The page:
Trump vows to respond swiftly to N. Korea missile launch

Breaking
Breaking

President Trump vowed Tuesday to respond swiftly to North Korea's latest missile launch, yet provided no details on whether his administration will take military action against the regime, The Washington Examiner reported.

"As you probably have heard and some of you have reported, a missile was launched a little while ago from North Korea," Trump told reporters at the White House hours after Pyongyang launched an intercontinental ballistic missile on Tuesday, following a more than two-month pause in missile tests.

 

President Trump on Tuesday vowed to respond swiftly to North Korea's latest missile launch, yet provided no details on whether his administration will take military action against the regime.

"As you probably have heard and some of you have reported, a missile was launched a little while ago from North Korea," Trump told reporters at the White House hours after Pyongyang launched an intercontinental ballistic missile on Tuesday, following a more than two-month pause in missile tests.

"I will only tell you that we will take care of it. We have [Defense Secretary Jim] Mattis in the room with us, and we've had a long discussion on it," he added.

"A little over two and a half hours ago, North Korea launched an intercontinental ballistic missile," Mattis said. "It went higher, frankly, than any previous shot they've taken. The research and development effort on their part to continue building ballistic missiles that can threaten everywhere in the world basically. And in response, the South Koreans have fired some pinpoint missiles out into the water to make certain North Korea understands that they could be taken under fire by our ally.

"The bottom line is it's a continued effort to build a ballistic missile threat that endangers world peace, regional peace and certainly the United States," Mattis said.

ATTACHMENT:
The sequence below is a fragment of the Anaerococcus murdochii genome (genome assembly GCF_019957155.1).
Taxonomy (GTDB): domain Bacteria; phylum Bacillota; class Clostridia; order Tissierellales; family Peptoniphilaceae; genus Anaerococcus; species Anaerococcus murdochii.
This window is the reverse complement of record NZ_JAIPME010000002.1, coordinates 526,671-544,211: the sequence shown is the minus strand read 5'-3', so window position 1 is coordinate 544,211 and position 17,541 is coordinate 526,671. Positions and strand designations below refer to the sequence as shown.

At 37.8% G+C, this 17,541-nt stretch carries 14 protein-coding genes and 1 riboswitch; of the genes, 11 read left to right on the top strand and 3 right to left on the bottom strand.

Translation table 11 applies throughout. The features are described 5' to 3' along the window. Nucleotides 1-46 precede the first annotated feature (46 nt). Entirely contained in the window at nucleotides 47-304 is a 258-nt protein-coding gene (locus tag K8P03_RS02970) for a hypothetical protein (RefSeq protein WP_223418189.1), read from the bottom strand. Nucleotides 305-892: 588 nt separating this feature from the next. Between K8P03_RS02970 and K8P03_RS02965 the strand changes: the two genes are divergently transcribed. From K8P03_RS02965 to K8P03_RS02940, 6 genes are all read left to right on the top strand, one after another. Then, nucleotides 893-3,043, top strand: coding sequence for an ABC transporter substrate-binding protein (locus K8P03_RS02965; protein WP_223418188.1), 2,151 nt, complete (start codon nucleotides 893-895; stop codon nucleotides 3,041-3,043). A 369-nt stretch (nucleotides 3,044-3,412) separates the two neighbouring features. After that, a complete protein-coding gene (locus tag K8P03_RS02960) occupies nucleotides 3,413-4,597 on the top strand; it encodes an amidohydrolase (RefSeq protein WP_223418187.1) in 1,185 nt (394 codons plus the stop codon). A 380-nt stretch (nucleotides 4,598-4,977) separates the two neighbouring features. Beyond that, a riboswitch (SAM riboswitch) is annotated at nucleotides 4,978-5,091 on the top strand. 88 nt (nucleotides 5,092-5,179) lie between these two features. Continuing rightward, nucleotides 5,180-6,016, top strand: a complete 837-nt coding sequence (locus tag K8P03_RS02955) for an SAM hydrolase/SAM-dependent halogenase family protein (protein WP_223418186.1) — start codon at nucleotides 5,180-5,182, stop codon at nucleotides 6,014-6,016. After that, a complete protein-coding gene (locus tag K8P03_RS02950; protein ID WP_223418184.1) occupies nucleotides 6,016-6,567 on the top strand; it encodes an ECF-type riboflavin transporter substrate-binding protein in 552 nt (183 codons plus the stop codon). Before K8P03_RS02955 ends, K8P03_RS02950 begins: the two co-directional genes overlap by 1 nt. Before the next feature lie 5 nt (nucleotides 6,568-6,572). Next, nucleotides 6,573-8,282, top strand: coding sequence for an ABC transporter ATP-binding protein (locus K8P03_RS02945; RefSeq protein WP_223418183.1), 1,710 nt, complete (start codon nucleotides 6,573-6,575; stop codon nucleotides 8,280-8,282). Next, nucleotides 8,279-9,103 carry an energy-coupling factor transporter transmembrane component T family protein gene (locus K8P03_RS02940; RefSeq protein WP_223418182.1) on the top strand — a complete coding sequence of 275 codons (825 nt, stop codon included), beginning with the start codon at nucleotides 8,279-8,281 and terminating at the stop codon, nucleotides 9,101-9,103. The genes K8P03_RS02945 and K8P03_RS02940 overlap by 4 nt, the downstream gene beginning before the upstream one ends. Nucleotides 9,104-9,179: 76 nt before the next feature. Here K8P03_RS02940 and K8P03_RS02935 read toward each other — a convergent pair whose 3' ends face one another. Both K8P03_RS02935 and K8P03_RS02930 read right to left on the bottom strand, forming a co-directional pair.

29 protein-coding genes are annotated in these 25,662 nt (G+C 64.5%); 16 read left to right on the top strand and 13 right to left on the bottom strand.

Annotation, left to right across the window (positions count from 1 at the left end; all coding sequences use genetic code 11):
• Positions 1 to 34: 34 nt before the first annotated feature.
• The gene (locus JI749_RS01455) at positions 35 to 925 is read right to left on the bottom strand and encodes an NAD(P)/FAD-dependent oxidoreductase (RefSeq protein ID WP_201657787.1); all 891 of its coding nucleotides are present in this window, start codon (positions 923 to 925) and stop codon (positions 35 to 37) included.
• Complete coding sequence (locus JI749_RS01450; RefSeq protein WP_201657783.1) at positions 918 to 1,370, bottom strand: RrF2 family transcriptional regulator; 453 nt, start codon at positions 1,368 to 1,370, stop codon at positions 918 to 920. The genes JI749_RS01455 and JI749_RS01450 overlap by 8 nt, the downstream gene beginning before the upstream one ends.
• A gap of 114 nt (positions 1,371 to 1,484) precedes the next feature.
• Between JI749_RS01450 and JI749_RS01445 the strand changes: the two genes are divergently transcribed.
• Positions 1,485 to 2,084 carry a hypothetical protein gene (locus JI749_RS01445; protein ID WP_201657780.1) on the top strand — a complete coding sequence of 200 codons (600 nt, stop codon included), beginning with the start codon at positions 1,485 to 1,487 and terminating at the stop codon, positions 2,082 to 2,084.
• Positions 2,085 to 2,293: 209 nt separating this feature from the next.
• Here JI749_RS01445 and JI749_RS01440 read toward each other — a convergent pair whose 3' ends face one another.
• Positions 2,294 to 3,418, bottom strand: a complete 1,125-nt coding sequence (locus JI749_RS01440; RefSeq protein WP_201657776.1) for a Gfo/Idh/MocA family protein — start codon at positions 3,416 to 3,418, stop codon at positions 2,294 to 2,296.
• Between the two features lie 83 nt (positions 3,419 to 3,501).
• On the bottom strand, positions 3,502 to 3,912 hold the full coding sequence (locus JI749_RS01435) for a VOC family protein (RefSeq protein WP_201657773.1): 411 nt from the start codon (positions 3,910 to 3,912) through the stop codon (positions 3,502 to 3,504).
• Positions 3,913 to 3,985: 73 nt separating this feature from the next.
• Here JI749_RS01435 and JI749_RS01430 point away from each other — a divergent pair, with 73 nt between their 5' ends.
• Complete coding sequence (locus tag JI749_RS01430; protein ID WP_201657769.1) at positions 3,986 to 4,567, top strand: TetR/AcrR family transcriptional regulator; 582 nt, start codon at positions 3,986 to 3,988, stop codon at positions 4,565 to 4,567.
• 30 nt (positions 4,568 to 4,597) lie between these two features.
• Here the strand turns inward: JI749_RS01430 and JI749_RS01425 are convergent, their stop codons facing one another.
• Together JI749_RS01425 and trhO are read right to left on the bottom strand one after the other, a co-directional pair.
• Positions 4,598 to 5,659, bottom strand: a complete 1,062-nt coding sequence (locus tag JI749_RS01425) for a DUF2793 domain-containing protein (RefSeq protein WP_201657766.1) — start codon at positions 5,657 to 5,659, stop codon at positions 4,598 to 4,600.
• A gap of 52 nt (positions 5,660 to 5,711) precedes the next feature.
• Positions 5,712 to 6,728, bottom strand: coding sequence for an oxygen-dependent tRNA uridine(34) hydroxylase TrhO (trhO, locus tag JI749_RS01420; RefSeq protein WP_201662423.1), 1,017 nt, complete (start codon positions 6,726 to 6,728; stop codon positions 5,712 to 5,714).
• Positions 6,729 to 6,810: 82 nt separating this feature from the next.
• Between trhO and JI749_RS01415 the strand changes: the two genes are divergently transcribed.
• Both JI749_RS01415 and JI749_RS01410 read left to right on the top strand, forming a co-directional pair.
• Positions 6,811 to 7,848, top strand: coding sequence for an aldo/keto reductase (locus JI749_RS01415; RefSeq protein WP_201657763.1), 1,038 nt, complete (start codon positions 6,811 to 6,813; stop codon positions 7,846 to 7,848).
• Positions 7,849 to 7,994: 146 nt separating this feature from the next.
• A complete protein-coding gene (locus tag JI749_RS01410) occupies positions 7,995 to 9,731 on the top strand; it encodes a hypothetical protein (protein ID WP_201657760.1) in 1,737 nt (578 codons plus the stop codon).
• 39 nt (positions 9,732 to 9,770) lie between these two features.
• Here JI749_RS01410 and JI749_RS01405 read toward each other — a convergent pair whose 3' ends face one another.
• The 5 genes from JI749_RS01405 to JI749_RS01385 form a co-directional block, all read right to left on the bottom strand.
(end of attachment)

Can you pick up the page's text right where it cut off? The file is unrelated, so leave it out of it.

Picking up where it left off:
Trump was briefed on the missile launch while visiting Senate Republicans on Capitol Hill.

 

He later addressed the situation at a White House meeting with congressional GOP leaders, which their Democratic counterparts chose to skip.

"In light of the missile launch, probably they’ll be here very quickly or at least discussions will start taking place," Trump said.

Japanese Prime Minister Shinzo Abe said the North Korean missile appeared to have landed in his country's "exclusive economic zone." The South Korean military conducted a "precision missile-firing drill" after the missile landed, military officials told NBC.

North Korean leader Kim Jong Un has fired 22 missiles since February this year, with the stated goal of developing nuclear warheads that are capable of reaching the mainland United States.

The latest test follows the Trump administration's recent decision to return North Korea to the State Department's list of state sponsors of terrorism.

 







Last Modified: 11 29 2017 12:50 AM

Short Link



No Comments

Add Comment E-mail will not be published. Please fill required fields. *